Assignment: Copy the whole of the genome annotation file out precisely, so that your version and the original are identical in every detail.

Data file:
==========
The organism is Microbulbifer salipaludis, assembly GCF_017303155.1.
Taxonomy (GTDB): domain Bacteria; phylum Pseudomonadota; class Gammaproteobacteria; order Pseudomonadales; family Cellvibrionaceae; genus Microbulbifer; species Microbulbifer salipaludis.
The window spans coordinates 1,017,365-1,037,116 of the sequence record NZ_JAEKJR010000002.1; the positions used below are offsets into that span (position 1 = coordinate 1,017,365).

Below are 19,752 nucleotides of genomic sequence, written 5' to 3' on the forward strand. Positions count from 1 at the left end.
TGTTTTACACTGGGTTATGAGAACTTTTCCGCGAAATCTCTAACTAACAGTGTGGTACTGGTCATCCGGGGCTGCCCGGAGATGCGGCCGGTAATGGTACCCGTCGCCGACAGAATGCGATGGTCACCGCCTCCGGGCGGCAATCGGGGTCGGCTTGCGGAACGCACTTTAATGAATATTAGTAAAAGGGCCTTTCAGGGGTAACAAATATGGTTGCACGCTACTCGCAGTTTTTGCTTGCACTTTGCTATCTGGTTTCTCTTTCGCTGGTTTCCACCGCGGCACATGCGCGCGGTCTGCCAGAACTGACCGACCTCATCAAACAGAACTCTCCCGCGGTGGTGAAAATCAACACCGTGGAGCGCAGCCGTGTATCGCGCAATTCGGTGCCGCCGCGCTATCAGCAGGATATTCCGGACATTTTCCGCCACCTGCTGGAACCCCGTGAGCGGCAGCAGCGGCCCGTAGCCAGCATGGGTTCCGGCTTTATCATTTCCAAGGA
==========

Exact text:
The organism is Microbulbifer salipaludis, assembly GCF_017303155.1.
Taxonomy (GTDB): domain Bacteria; phylum Pseudomonadota; class Gammaproteobacteria; order Pseudomonadales; family Cellvibrionaceae; genus Microbulbifer; species Microbulbifer salipaludis.
The window spans coordinates 1,017,365-1,037,116 of the sequence record NZ_JAEKJR010000002.1; the positions used below are offsets into that span (position 1 = coordinate 1,017,365).

Below are 19,752 nucleotides of genomic sequence, written 5' to 3' on the forward strand. Positions count from 1 at the left end.
TGTTTTACACTGGGTTATGAGAACTTTTCCGCGAAATCTCTAACTAACAGTGTGGTACTGGTCATCCGGGGCTGCCCGGAGATGCGGCCGGTAATGGTACCCGTCGCCGACAGAATGCGATGGTCACCGCCTCCGGGCGGCAATCGGGGTCGGCTTGCGGAACGCACTTTAATGAATATTAGTAAAAGGGCCTTTCAGGGGTAACAAATATGGTTGCACGCTACTCGCAGTTTTTGCTTGCACTTTGCTATCTGGTTTCTCTTTCGCTGGTTTCCACCGCGGCACATGCGCGCGGTCTGCCAGAACTGACCGACCTCATCAAACAGAACTCTCCCGCGGTGGTGAAAATCAACACCGTGGAGCGCAGCCGTGTATCGCGCAATTCGGTGCCGCCGCGCTATCAGCAGGATATTCCGGACATTTTCCGCCACCTGCTGGAACCCCGTGAGCGGCAGCAGCGGCCCGTAGCCAGCATGGGTTCCGGCTTTATCATTTCCAAGGA